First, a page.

The Publicist

I’m a little nervous,” I tell Wayne Bernath when I sit down for an interview. I can’t quite say why—maybe it’s the almost bewildering fullness of his life in the crosshairs of Vegas pop culture. Or maybe it’s that he once made a living exposing secrets that people didn’t want exposed. Not that I have anything to hide, but still …

Bernath got his start as a newsman for the Las Vegas Review-Journal in the 1970s, but in the ’80s, as entertainment editor for the Las Vegas Sun and Showbiz magazine, he took a hard turn into the world of celebrities. Soon he was writing pseudonymous tabloid copy for the National Enquirer, starting national teapot-tempests over such matters as Oprah Winfrey’s weight or Magic Johnson’s time with the Crazy Girls. Later still, he was one of the Strip’s busiest publicists, including a 15-year stint as right-hand man to magician Lance Burton.

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Bernath doesn’t really understand why I’m nervous, either, so he just blinks and dives into his story.

His face is alight with amusement as he describes the hell that broke loose when one of Siegfried & Roy’s lions sniffed out a lamb during an R-J photo shoot. He admits his surprise over the big Oprah scandal (or, rather, the scandal over Big Oprah). He laughs out loud to remember how the Magic Johnson story both caused Crazy Girls ticket sales to spike and landed him a PR job at the Riviera. He’s proud of his ADDY award for the show’s “No Ifs, Ands or Butts” campaign. And the bronze, naked Crazy Girls statue that tourists rub for luck? Also his idea, he says, with a twinkle in his eye. Of Burton, Bernath says, “He’s the nicest entertainer of them all.” These are the stories that sit in the forefront of Bernath’s mind—perhaps because he’s recently written a biographical essay detailing them, or perhaps because he still mourns his past. I want to understand the man behind the yarns, but the man behind them just keeps spinning more.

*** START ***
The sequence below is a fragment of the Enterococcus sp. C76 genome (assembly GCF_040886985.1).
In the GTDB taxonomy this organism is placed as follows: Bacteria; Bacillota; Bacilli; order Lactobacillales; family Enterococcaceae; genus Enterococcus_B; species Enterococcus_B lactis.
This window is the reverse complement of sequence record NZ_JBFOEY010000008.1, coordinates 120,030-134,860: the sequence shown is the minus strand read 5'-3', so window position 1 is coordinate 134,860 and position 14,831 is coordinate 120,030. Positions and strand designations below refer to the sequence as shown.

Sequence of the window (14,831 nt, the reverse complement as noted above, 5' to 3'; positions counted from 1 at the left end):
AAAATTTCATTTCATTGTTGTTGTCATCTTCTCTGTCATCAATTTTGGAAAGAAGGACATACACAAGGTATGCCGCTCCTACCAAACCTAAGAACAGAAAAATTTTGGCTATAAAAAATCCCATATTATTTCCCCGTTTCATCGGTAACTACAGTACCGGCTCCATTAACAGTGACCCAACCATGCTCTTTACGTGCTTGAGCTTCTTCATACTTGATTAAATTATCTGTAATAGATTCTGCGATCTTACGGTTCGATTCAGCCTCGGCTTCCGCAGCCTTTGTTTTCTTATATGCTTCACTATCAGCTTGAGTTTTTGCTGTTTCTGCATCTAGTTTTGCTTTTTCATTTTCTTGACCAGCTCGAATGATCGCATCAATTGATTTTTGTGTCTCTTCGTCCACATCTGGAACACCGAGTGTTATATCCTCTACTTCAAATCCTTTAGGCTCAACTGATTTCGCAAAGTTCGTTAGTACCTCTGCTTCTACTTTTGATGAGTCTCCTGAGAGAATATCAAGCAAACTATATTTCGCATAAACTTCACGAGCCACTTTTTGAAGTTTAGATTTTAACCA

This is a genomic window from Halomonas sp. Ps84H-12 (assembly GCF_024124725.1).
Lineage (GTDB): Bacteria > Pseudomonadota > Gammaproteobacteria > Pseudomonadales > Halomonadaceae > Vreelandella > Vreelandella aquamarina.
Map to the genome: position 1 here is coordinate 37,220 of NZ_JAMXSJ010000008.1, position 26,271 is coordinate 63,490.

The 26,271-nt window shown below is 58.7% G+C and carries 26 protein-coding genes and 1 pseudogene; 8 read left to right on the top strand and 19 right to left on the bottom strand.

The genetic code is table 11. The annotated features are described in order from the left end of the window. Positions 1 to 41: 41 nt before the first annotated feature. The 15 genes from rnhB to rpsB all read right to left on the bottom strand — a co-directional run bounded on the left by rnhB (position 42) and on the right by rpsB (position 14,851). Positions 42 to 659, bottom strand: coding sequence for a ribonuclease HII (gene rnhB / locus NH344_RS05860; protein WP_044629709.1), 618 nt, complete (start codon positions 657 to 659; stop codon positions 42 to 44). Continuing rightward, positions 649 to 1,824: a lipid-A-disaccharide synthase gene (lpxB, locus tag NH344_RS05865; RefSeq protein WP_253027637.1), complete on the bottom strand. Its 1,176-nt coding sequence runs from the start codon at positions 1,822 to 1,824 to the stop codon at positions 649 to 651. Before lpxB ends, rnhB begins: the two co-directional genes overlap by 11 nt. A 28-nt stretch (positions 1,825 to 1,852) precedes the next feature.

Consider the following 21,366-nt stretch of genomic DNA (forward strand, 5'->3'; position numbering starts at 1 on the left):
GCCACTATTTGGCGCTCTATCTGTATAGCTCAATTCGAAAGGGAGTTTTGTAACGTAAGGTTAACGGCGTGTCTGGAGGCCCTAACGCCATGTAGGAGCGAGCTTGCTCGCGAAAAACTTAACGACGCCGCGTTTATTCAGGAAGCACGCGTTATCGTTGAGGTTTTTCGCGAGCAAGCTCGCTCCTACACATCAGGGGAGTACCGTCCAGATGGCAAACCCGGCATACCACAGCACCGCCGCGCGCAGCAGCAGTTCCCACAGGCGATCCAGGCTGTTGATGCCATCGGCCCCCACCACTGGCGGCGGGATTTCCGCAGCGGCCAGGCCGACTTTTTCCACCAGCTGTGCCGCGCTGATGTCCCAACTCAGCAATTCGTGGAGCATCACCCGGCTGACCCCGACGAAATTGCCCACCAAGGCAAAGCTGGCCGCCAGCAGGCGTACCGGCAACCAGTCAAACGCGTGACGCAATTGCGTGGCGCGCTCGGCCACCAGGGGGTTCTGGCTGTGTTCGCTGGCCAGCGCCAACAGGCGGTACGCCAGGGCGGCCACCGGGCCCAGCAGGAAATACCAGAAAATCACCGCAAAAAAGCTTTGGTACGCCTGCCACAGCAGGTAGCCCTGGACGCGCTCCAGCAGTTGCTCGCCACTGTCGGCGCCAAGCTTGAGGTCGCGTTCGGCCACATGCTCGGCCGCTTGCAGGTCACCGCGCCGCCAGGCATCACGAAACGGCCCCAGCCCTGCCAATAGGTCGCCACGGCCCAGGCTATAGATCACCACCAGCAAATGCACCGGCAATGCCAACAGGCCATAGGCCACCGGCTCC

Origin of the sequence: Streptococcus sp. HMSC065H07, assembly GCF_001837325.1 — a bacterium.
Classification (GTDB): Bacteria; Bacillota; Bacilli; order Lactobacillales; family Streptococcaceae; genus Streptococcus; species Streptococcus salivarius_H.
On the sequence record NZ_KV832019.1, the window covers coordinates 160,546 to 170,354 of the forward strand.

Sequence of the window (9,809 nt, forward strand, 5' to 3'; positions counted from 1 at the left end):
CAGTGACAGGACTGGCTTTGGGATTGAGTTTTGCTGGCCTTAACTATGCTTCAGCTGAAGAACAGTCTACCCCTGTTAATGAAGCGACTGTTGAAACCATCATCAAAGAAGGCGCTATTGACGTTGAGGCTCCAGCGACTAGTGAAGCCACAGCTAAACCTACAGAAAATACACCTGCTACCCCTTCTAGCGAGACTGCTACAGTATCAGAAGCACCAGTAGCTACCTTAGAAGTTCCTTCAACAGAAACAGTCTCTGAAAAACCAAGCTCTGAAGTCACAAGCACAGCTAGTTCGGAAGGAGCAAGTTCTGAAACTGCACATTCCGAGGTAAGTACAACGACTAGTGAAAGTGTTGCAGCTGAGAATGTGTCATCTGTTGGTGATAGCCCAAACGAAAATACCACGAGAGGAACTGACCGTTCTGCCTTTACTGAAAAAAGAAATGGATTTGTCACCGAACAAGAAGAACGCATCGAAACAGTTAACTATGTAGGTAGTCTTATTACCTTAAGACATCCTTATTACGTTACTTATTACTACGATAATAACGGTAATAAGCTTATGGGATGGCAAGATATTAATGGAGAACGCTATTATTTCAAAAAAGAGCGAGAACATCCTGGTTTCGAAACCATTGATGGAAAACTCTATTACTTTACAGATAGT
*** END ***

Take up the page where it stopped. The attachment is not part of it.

“How did Vegas change you?” I ask, because it seems he is somehow a creation of this town, an emanation of its glittery soul. How could he still just be a Jersey boy at heart, a kid who went to a Methodist school in Kansas? He arrived in Las Vegas in 1973. Surely that’s where he became who he is.

“I’m still the same as I was before I got here,” he says.

When Burton retired in 2010, it sent Bernath to the sidelines, too. He spent more than a year looking for work, for a way back in. In November, he returned to PR.

“Did you ever feel bad?” I ask, referring to his six-year tabloid stint. (He’d told me about a suburban wife and mother whose life was ruined because she was also the prostitute at the center of a Pat Sajak scandal that he and the Enquirer team broke.)

“No, because it was all true,” he says. “And we always held back the worst.” With the interview coming to a close, I start to panic. I want to know who Wayne Bernath is, separate from his colorful stories, separate from his work. I stammer out a question to this effect.

He looks confused again. “Work is who I am,” he tells me. “It’s what I am, and what I do.” Suddenly, I understand.